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How Anger Can Improve Health, Enhance Intimacy, Spur Creativity, Even Inspire Social Change

In my small town, one of my friends was so angry about the BP oil spill in the Gulf of Mexico that she created a community ride-share board to lessen our dependence on oil.

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But let’s say you’re in a relationship, and the hurricane force rises in you. How do you know if it’s healthy anger or destructive rage? “With healthy anger, it’s always about what’s happening now,” says Lee. You might be upset at something your wife said when you were getting ready for work that morning. You express it, you and she discuss it and it’s resolved.

Rage, on the other hand, is an accumulation of feelings about the past. It’s when you’re furious because of what she’s been saying to you every morning for the past two years, and you’ve been making up conversations in your head about it, and furthermore, every time she does it, it triggers decades of stuffed feelings about how your mother mistreated you when you were a child. This is how the hurricane force looks when it’s ready to wreak havoc.

Biochemically, when you are in a state of rage, you’ve moved from your prefrontal lobe “down to your midbrain, where you can only fight, be in flight or freeze,” says Lee. That’s why rage is uncontrollable -- and frightening. But with healthy anger, you’re still in your prefrontal lobe, where capable of managing your responses.

Lee believes healthy anger can bring people closer. “Healthy anger draws people into a conversation,” he explains. “If I express anger appropriately, you’re going to stay open and listen and in the process you’re going to get to know me better.” Many of us have had the classic experience of a lover’s quarrel in which we aired our hurts and allowed ourselves to open vulnerably to our partners. The result can indeed be more intimacy.

Harriet Lerner, psychotherapist and author of the classic, The Dance of Anger: A Woman’s Guide to Changing the Patterns of Intimate Relationships, takes this notion further. “Healthy anger requires us to define ourselves and to be the best expert on what values, priorities and desires are not negotiable under relationship pressures,” she says. “It requires us to change our part in the relationship patterns from which our anger springs.”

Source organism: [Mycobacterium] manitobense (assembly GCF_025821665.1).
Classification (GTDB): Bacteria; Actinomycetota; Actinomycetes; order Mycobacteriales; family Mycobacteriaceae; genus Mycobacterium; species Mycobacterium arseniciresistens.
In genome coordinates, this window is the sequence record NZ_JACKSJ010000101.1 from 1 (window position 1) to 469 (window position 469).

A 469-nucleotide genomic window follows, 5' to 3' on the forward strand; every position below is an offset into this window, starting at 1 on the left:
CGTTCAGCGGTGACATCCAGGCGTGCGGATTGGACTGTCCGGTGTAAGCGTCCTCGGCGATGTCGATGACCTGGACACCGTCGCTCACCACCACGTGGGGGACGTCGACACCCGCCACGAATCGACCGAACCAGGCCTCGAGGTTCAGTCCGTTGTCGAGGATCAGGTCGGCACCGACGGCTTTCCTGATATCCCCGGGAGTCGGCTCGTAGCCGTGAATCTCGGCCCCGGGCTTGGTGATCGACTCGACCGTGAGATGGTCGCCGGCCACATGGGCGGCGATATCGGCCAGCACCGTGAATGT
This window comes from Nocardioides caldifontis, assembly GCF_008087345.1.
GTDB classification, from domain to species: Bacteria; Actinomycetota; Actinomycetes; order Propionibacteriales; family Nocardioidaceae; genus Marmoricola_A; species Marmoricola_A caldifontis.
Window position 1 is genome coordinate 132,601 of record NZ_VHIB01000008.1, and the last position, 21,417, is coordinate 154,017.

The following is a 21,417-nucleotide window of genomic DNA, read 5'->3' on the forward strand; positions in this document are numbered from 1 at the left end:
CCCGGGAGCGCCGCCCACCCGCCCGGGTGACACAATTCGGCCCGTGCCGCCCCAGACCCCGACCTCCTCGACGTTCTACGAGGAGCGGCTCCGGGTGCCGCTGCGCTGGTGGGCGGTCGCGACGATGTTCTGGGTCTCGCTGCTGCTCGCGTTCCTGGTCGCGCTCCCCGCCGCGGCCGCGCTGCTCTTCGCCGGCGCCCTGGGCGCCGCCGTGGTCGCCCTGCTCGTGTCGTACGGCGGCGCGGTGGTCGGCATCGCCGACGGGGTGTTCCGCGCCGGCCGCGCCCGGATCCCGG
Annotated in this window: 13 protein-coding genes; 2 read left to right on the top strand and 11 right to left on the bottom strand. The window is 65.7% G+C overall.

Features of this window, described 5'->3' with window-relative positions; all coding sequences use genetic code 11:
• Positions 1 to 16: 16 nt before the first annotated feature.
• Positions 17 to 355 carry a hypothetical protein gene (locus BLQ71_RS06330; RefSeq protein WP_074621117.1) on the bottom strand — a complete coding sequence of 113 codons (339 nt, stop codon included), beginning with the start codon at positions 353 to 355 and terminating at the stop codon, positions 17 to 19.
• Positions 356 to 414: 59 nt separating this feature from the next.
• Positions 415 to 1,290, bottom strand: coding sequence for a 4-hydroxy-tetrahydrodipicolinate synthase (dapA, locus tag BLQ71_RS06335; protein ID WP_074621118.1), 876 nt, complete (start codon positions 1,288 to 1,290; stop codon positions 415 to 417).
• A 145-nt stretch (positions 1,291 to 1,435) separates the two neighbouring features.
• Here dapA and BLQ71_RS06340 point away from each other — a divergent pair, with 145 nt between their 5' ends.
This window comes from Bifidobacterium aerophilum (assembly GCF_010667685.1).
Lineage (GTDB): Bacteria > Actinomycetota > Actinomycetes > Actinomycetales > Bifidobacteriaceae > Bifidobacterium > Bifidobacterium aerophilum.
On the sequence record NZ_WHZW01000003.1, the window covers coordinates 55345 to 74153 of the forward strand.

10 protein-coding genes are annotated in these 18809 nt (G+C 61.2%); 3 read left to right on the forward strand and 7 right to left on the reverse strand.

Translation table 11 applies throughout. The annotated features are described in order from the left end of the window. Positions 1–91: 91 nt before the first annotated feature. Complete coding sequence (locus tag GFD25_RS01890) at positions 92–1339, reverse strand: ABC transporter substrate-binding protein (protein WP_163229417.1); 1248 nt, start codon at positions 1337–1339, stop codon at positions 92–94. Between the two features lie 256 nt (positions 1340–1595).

Lerner sees healthy anger as a powerful tool for increasing respect and fulfillment in relationships with loved ones. “Healthy anger requires self-focus, so we can observe and change our part in the patterns that keep us stuck, rather than dissipating our energy trying to change another person who doesn’t want to change.”

No question about it: using anger to improve personal relationships can be a challenge. But what about those guys in the Stockholm study, the ones who suppressed their anger in the workplace and thereby doubled their risk of heart attack? Is there an appropriate way to funnel anger on the job? Professional mediator Vivian Scott, author of Conflict Resolution at Work for Dummies, actually sees workplace anger as “an opportunity to make something better. The company has the opportunity to benefit if people can take on the attitude that the conflict can be a symptom of something that can be improved -- a process, a system or an overall attitude.”

And what would healthy anger look like in the workplace? Whether one’s angry at a boss or at an employee, the expression of anger at work is tricky, with both perceived and real risks. It’s important, says Scott, to “remember that the other person is not against you -- she’s just for herself. Take a second and logically put yourself in her shoes. Ask rather than assume. Say something like, ‘I noticed we’ve been having some challenges lately and I’m wondering if you can help me understand what’s happening so we could work together to find a solution that would work for both of us.’ It works at all levels.”

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